DIY Outdoor ProjectsPatioPavers

4 Mistakes to Avoid for Homeowners When Installing Concrete Pavers

Concrete pavers in a patio and entryway with white columns and nice shrubbery

A paver project, such as building a paver patio can add thousands of dollars to your home’s value. It can also help you negotiate a higher selling price when you’re ready to sell your home.

Even if you don’t plan to sell your home anytime soon, installing concrete pavers can add elegance to your property, whether you use them in the driveway, for a retaining wall, or as a patio.

That doesn’t mean that your paver project will automatically be a home run. There are plenty of mistakes that homeowners make when they decide to install pavers. These mistakes can cost more money in the long run.

Read on to learn what the top mistakes are and how you can avoid them.

1. Poor Design and Planning

Homeowners can unknowingly be short-sighted in planning a hardscaping project. They will often choose to piecemeal a hardscaping project to minimize costs. Unfortunately, this can lead to an inconsistent exterior look that doesn’t appear well-designed.

Once you start installing concrete pavers, it becomes difficult to make changes to your plan. So, you want to have a clear vision as to what you want your home’s total exterior, including landscaping, to look like.

The answer? Map out your plan for your home’s exterior. Not just for the next year, but for the next 5-10 years. This is easy to do using landscape design software.

2. Filling In the Base

Installing concrete pavers seems like a great DIY project that will deliver a high ROI. But it can backfire when homeowners often don’t get the installation right. This happens more often than one might think, primarily because the pavers aren’t set on a solid foundation.

They’ll often dig up a shallow area for a base, maybe 2-3 inches. Then they will backfill the installation with dirt that doesn’t get compacted. The end result is that the pavers will settle because the surface underneath isn’t stable. And as they settle, the pavers will move about.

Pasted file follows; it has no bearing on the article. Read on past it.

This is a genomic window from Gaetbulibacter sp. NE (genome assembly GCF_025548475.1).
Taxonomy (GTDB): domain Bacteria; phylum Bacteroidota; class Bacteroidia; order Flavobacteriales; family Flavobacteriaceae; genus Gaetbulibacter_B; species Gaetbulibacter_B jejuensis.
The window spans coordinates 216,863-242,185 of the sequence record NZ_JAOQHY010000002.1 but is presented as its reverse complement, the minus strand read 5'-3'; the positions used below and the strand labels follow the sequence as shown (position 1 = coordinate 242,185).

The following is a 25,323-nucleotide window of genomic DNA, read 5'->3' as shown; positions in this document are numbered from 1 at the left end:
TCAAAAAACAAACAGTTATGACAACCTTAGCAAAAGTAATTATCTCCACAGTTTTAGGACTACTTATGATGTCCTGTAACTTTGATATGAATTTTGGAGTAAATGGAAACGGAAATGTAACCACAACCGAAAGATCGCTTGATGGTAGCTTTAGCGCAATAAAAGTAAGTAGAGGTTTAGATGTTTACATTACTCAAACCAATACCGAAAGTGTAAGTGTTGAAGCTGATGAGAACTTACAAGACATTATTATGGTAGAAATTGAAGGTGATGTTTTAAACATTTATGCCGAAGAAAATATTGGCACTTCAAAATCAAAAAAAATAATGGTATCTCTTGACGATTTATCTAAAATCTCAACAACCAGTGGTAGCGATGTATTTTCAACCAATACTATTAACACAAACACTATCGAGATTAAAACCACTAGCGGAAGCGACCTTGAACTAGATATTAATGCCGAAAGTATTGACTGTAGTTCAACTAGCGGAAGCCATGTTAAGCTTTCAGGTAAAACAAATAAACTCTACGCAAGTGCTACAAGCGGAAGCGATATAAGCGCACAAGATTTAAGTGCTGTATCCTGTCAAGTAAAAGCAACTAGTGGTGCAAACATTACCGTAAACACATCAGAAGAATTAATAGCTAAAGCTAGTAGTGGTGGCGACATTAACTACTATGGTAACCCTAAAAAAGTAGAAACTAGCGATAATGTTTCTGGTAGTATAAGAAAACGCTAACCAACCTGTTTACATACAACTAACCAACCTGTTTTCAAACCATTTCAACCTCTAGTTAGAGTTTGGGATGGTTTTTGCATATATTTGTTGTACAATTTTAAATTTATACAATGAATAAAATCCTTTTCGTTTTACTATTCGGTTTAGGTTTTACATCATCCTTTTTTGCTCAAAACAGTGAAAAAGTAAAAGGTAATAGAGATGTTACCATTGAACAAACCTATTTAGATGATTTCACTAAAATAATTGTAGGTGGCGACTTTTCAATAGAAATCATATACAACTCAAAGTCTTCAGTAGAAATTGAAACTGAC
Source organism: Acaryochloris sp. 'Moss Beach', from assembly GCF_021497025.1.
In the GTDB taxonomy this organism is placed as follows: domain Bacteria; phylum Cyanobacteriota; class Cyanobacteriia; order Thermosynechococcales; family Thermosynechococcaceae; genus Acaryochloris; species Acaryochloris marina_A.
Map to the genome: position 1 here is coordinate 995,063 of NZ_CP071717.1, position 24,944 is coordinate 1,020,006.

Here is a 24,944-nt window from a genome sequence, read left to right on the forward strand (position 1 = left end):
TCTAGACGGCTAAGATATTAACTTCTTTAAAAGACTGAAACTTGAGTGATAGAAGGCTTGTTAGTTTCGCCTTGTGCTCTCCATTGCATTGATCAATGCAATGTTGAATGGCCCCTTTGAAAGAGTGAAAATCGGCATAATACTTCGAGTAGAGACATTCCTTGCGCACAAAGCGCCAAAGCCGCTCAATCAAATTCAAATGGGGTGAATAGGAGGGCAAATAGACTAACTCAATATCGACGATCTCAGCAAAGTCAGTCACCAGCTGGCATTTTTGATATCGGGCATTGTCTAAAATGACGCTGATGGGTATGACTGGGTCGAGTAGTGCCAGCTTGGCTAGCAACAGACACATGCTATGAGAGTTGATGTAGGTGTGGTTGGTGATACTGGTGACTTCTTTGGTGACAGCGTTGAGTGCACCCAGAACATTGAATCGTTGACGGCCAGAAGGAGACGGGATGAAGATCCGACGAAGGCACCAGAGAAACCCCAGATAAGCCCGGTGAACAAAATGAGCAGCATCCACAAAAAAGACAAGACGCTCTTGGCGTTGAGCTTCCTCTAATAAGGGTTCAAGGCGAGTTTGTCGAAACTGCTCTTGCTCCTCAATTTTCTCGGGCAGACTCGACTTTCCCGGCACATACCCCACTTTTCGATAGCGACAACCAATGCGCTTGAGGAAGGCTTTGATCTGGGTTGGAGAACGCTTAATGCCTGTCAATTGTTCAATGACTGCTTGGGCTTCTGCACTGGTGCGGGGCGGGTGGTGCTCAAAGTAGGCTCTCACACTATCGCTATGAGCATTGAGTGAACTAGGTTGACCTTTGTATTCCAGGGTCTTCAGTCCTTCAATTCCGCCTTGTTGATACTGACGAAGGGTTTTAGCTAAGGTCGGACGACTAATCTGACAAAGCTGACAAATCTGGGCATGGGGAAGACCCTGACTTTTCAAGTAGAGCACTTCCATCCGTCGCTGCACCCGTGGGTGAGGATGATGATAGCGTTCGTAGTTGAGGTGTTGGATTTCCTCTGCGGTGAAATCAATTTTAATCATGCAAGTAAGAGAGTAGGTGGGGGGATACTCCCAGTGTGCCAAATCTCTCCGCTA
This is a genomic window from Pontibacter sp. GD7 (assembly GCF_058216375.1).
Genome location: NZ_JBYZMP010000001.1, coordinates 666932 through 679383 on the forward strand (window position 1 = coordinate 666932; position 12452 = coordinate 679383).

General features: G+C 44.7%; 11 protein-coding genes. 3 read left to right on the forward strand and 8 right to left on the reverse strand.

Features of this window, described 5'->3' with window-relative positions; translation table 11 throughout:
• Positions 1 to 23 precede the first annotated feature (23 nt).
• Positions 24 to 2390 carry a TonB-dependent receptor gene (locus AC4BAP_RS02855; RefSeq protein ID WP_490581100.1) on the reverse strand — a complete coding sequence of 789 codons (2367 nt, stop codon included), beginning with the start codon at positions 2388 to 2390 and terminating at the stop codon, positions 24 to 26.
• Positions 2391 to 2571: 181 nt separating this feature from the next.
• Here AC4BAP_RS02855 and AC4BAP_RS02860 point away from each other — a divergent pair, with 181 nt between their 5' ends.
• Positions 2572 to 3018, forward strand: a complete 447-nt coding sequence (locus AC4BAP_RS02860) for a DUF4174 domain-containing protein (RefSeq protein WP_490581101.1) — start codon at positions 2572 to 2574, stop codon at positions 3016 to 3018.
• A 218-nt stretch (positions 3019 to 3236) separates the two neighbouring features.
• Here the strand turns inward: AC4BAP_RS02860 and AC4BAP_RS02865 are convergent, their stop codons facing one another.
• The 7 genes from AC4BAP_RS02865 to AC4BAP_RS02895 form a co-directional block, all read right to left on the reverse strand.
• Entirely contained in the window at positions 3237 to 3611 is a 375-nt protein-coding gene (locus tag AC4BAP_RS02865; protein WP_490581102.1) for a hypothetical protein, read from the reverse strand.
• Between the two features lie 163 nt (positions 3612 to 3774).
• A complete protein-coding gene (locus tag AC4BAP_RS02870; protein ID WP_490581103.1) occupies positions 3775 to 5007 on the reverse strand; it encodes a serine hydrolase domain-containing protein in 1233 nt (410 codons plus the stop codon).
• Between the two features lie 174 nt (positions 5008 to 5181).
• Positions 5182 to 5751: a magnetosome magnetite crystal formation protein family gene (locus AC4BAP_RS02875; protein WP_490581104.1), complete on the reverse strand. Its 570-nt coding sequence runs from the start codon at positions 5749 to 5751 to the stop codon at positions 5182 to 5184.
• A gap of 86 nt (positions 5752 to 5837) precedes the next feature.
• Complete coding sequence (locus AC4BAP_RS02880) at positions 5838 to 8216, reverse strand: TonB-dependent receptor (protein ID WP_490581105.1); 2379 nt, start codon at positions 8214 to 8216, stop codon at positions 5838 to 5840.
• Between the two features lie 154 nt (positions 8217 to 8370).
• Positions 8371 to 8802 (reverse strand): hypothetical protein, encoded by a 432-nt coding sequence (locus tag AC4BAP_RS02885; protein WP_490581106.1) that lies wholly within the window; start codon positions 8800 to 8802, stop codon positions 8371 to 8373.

You’ll need to start with a base of at least 4 inches, cover the dirt with gravel, and then compact the base to reduce or eliminate settling.

We highly recommend installing a Silca SoilGrid to give you a strong base as well as improved drainage.

Landscape construction contractors cutting the Silca SoilGrid with a power saw.

3. Lack of Drainage

Your hardscaping project needs to have a direct flow of water. Otherwise, heavy rain could completely ruin your project or damage your home.

When you make your plan, be sure to have a way for water to drain properly. This could be as simple as installing gravel under the pavers to allow water to travel away from the pavers and your home. As mentioned above, the Silca SoilGrid is an excellent alternative to help avoid drainage issues.

4. Laying Pavers for Looks

When you start to lay pavers, you’re likely to want to have a symmetrical pattern. This could be a long line that runs throughout the project. When you lay your pavers this way you’re compromising the integrity of the project.

Long lines that are created when laying pavers side by side will shift and settle more over time. You can avoid that by creating an interlocking pattern where four corners don’t meet on any pavers. Run a search on patterns for laying pavers to see lots of attractive options, or simply ask a professional at Southwest Stone Supply.

Installing Concrete Pavers the Right Way

Installing concrete pavers can add beauty to your home and increase the value. You may be tempted to install pavers on your own, but there are many mistakes that can happen along the way. 

You’re better off hiring professionals to do the job right the first time. Contact us today to find out more about installing pavers and to get an estimate.

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